Of course for many it will always stand as the best the franchise has to offer, and that’s understandable. It’s where we first got to hear that title music booming out over those scrolling titles, and where we met most of the main characters, and where we saw the Millennium Falcon for the first time. It’s the film that spawned a million playground lightsaber duels and that gave us the Mos Eisley cantina scene and holochess and so many great lines. However it’s also painfully slow and awkward at times, particularly early on when C-3PO and R2-D2 are prominent, and suffers from a few gaping plot holes, particularly on the Death Star. When it’s good it’s great. But when it’s bad, it’s utterly dreadful.
3. Rogue One
How did the Rebels get the Death Star plans, and why did it have such a gaping architectural weakness? Do movie-going audiences actually care? Apparently Disney thought so, and gave us Rogue One: the tale of a small band of Rebels that made the entire trilogy (and eventual Rebel victory) possible.
With action, tragedy, Mads Mikkelsen, and the sassy security droid K-2SO, there’s plenty to love about Rogue One. Sure, you know how it ends, but that doesn’t stop the movie actually being a spectacle. That’s especially true at the end, where it managed to undo some of the damage wrought by the prequels by dehumanizing Darth Vader and showing us exactly what the Sith Lord was capable of.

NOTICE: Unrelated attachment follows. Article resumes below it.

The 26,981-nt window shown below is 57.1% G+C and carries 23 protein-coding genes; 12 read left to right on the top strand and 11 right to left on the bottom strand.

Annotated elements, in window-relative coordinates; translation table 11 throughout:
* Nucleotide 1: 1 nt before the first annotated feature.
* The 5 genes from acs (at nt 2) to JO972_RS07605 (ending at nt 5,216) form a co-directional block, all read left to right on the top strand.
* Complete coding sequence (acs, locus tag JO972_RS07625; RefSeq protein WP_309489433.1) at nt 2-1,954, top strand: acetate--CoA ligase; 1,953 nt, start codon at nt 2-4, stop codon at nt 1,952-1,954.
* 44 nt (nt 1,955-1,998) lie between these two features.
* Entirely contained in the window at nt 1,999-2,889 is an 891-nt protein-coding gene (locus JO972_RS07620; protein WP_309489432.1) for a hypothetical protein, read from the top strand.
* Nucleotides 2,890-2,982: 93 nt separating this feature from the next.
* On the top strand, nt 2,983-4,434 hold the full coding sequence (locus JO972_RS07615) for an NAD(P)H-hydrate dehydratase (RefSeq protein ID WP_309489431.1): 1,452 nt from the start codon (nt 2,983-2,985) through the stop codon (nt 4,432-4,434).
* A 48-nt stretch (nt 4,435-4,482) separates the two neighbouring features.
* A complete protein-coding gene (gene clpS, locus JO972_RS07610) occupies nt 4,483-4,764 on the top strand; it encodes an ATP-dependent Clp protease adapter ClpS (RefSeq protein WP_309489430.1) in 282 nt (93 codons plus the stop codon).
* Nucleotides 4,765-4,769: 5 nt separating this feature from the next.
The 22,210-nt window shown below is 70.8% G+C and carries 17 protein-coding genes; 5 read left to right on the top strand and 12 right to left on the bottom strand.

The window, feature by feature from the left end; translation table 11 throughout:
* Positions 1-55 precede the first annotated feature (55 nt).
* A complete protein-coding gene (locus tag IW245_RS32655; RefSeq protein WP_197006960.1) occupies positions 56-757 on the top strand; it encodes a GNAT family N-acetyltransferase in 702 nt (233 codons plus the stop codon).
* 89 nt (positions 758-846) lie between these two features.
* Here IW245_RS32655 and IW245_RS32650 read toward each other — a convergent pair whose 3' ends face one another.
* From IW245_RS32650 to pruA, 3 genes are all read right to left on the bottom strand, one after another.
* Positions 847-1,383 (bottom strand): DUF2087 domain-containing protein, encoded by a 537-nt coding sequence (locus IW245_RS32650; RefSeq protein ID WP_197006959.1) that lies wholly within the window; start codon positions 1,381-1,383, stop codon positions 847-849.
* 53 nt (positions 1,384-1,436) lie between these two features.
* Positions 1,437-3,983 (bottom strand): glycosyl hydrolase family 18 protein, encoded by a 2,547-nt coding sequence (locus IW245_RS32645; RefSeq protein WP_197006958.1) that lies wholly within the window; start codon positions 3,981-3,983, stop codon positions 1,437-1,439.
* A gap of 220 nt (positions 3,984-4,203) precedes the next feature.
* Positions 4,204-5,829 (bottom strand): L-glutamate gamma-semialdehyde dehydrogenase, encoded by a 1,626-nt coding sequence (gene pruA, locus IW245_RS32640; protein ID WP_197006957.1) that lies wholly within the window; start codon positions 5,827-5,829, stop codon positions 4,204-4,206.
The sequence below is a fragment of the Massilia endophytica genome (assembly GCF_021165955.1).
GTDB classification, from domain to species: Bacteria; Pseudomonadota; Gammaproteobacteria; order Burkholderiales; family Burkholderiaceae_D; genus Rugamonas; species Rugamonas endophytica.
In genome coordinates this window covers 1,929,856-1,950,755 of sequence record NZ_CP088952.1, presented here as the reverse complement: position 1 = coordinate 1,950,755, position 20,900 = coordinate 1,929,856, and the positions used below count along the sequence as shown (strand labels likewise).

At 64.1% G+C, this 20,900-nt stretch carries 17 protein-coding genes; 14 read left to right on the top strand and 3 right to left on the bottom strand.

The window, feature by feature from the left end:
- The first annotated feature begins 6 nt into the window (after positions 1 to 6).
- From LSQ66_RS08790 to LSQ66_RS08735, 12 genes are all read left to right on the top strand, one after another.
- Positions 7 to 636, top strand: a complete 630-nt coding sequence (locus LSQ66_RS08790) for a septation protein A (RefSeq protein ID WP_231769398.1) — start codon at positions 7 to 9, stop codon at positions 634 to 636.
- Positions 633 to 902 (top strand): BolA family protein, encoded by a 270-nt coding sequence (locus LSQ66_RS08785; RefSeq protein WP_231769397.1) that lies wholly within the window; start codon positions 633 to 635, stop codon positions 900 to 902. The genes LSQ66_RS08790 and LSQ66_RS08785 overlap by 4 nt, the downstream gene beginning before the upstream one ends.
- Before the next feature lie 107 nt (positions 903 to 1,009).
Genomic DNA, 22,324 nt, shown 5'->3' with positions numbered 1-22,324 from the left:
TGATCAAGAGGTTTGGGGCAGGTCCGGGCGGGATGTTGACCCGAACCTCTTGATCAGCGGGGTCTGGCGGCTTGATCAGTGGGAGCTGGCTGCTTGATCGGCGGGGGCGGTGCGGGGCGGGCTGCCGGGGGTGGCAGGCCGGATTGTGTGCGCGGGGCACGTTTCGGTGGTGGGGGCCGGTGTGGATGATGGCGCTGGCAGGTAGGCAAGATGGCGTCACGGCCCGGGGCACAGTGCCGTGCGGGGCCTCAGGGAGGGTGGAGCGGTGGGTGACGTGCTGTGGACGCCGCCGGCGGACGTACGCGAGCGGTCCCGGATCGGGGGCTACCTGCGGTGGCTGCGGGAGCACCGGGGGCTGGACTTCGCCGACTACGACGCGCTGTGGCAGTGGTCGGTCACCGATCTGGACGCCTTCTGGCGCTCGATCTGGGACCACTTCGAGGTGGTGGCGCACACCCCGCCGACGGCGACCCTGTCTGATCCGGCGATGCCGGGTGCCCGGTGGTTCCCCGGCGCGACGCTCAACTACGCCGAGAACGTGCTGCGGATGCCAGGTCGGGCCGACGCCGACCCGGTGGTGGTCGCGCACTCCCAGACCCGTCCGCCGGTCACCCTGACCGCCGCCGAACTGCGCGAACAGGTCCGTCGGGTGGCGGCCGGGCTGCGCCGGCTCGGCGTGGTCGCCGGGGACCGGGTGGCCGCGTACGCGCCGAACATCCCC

2. The Empire Strikes Back
A New Hope got Star Wars going, but The Empire Strikes back is really where the series got interesting. The film features bigger battles, more lightsaber fights, and the debut of many, many iconic parts of the saga — among them Yoda, Darth Vader’s anthem The Imperial March and Boba Fett (in live-action, anyway). And of course there was also that epic twist ending.
Empire also showed us that things could go wrong. Luke failed to take down Vader, due to being too brash in his attempts to save his friends; Han Solo was finally captured by Jabba the Hutt, leaving his fate uncertain as the movie ended. Star Wars is always about good vs evil, but Empire showed us that evil can still get a few shots in — even if the good guys eventually succeed.
1. The Mandalorian
Everyone loves The Mandalorian: fans of the prequels, sequels, and original trilogy alike are united in their praise for it. Even non-Star Wars enthusiasts have been drawn in, thanks to the inclusion of the adorable (but also rather bratty) antics of Baby Yoda/Grogu.
The Mandalorian had a lot riding on it. Not only was it the first ongoing live-action Star Wars TV series, it was also the first part in a wave of original content for Disney Plus. And it succeeded, setting a standard for what Star Wars should be like going forward. Sure, the episodes can be a little formulaic at times, and some people didn’t like the weekly release schedule, but overall it managed to reinvent Star Wars for the small screen — and that’s no small achievement.